The Road

Sometimes the objects traded had to go through the hands of half a dozen middle-men, each of whom took his whack, or in some way or another was paid for his service.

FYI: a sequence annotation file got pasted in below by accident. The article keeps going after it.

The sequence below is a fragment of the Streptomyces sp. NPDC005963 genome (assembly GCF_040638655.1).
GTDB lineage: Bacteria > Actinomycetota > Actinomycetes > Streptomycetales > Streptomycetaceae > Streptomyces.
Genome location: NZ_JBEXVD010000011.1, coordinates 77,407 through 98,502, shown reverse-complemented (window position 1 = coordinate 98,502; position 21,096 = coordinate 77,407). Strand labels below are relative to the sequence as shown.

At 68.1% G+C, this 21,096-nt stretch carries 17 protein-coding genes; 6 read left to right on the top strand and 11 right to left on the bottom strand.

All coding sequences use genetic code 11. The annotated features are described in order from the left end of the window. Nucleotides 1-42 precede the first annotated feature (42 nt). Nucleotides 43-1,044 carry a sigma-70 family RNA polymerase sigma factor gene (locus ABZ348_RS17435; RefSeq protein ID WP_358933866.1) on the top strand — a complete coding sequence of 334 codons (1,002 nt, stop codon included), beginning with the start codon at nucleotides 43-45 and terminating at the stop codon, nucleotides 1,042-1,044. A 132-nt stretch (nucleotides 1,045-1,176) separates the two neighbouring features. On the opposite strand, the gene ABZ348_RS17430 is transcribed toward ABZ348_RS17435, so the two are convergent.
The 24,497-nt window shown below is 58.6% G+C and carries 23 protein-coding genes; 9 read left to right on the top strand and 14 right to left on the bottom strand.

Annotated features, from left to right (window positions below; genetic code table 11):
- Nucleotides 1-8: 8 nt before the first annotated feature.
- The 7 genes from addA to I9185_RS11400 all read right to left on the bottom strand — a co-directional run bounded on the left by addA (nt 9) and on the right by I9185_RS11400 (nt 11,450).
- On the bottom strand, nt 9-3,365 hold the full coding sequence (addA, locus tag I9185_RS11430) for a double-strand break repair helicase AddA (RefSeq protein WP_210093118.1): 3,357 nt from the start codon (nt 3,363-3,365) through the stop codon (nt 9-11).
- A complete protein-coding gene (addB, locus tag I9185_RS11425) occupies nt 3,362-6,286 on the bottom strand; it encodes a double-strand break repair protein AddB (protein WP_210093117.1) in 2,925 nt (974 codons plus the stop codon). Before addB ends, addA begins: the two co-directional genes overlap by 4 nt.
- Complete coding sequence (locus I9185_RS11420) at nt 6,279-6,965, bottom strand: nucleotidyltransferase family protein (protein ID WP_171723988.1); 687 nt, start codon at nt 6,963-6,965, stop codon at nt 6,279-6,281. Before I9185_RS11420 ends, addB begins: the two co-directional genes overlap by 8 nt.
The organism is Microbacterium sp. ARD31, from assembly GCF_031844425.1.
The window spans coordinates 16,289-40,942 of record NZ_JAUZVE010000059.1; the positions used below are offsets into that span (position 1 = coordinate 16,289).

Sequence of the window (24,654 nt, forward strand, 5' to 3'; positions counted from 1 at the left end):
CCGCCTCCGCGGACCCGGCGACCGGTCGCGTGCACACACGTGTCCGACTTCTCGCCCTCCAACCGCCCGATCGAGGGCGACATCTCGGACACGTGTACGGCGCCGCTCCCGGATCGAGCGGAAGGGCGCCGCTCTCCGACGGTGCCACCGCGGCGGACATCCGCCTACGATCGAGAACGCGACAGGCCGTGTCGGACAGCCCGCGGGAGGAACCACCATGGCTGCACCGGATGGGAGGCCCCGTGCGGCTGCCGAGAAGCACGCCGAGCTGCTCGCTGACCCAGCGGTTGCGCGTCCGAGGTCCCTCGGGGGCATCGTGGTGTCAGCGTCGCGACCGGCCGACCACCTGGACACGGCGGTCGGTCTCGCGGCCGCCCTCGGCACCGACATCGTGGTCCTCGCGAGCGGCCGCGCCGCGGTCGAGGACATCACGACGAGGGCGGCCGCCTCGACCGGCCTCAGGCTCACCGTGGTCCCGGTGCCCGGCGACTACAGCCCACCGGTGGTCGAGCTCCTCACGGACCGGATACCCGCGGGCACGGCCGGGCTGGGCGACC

Sometimes one was in debt for services, and sometimes one had others in his debt. Thus, I entered the prison in debt to the convict who smuggled in my things for me. A week or so afterward, one of the firemen passed a letter into my hand. It had been given to him by a barber. The barber had received it from the convict who had smuggled in my things. Because of my debt to him I was to carry the letter on. But he had not written the letter. The original sender was a long-timer in his hall. The letter was for a woman prisoner in the female department. But whether it was intended for her, or whether she, in turn, was one of the chain of go-betweens, I did not know.

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